Information on Animal Cruelty

Animal lovers often ask, "Why do people abuse animals?" Simple question, complicated answer.

Unintentional

Most people who abuse animals don't do it on purpose. They hurt animals because they don't think about or realize what they are doing.

  • Many of these people don't know that what they are doing is cruel. For example, some may keep a dog in their yard with a doghouse that is on the ground and gets flooded with water when it rains, or they keep their dog on a short chain all of the time without realizing that the dog needs better shelter.
  • Some people will try to keep their pet under control by using cruel types of discipline. They may think that punishment and intimidation are the best ways to solve a problem, when in fact they aren't.
  • Other people are cruel because they don't pay attention. For example, someone might forget to give their cat water for a few days or leave their dog in a car on a hot day with the windows rolled up.
  • Some people hurt animals even though they think they're helping them by taking in more pets than they can handle. These people are called hoarders.  The motivation comes from a good place, but unfortunately, the animals end up living in a place that's cramped, dirty and unhealthy.

Nearly all of these people can learn to understand that they are being cruel through education and increasing their awareness of the needs of their animal. Since most of the people who abuse animals make up this group, this means that most of the people who abuse animals can be helped with basic education.

Intentional

The next biggest group of animal abusers does it on purpose, but only for a short period of time. For example, a group of kids may decide to throw rocks at a nest of baby birds they happened to see, or they may hurt a stray cat in their neighborhood.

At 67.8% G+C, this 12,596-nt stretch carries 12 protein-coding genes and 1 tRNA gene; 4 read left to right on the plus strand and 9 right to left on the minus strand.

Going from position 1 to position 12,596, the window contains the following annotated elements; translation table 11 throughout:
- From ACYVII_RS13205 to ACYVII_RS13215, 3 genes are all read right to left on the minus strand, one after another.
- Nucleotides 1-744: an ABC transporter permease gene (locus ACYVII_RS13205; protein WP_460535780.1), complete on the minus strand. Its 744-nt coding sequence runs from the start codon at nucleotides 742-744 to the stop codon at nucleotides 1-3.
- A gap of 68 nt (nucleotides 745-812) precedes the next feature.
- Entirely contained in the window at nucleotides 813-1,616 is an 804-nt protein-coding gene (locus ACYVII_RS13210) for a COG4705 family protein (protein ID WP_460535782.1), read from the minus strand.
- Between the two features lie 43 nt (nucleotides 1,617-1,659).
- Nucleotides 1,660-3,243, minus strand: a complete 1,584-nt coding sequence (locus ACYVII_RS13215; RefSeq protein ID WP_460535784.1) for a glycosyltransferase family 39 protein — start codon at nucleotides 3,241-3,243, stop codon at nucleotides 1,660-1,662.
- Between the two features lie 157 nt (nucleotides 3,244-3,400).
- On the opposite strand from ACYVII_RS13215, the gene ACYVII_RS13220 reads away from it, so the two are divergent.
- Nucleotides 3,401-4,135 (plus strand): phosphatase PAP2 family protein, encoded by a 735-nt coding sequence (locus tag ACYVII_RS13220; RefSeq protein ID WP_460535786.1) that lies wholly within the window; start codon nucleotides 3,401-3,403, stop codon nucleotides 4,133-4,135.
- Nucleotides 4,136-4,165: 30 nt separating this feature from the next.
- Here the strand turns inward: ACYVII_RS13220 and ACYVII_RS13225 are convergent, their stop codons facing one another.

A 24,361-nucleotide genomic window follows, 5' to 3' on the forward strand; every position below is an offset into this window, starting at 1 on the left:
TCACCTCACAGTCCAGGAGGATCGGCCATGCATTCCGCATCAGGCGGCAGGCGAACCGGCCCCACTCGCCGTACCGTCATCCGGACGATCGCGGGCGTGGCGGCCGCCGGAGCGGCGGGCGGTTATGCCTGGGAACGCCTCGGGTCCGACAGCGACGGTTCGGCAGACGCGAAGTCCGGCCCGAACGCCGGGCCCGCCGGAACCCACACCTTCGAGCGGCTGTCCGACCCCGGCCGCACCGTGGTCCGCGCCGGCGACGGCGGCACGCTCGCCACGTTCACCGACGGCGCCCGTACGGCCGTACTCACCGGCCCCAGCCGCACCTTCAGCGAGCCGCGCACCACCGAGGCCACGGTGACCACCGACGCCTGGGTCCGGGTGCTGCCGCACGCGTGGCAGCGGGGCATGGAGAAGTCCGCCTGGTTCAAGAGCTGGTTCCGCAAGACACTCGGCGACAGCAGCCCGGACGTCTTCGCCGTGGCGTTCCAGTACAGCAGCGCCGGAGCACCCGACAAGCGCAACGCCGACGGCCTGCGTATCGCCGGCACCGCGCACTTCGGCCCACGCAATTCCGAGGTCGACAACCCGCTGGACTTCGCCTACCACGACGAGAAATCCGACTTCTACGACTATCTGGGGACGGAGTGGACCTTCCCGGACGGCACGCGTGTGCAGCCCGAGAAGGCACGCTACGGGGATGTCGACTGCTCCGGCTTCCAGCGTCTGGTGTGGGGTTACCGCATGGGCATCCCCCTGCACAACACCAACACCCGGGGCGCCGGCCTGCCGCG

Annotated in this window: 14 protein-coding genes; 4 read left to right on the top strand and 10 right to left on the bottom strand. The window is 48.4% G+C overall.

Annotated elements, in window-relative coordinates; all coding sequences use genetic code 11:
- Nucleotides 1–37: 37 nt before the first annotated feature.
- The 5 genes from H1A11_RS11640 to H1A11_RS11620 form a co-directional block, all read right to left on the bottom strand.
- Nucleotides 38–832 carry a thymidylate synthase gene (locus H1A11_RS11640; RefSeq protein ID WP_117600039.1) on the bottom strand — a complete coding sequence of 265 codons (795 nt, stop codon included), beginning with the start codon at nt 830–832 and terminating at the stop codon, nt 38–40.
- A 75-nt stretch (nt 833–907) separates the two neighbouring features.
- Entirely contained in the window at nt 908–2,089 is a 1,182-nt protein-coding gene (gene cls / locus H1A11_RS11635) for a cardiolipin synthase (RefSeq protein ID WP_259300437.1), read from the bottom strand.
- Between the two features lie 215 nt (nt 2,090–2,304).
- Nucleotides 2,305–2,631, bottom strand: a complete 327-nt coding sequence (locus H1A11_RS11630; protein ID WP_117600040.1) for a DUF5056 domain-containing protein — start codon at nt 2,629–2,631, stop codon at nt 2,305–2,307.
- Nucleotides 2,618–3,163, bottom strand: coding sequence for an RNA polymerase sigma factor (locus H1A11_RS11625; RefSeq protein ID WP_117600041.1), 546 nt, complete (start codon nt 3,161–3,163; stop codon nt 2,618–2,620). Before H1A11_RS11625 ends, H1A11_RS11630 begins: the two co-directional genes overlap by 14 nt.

• These people are usually young, and they hurt animals because they aren't thinking, or because they can't stand up to their friends and peer pressure.
  • The ones who are aren't really thinking might be mad at someone else and kick their pet out of frustration. Or they may think it's fun to watch an animal run away scared, without really thinking about how the animal feels.
  • The ones who are giving in to peer-pressure might be trying to show off to their friends. Or they may be with a group of friends who are all trying to impress each other, and so they go along with what everyone else is doing.

Intentionally hurting animals for any reason is serious. In most states, those caught doing this will face harsher punishment than those who hurt animals unintentionally. However, these people usually don't hurt animals more than a few times. They learn to think about how others feel, and they learn to stand up for themselves. This group can be helped through education and support, too.

Cruel Intention

This last group of people who hurt animals is the worst. These are people who intentionally hurt animals because they enjoy hurting others or because it makes them feel powerful.

  • A lot of these people want to have control over others. They will hurt an animal because they think this means they control the animal. Or they may hurt the animal to control another person. For example, a husband might hurt the family's pet to show his wife what he could do to her too. Someone else might make his dog kill other dogs because he thinks that makes him powerful.
  • Others simply enjoy pain and violence. Those who enjoy violence might also destroy inanimate objects as well as hurt animals and people.
  • All of the people in this last group suffer from serious, psychological problems that will probably not go away on their own. They often need the help of licensed professionals—like a psychologist.  Without help, the psychological problems these people have can haunt them for their whole lives.
Sources:

ASPCA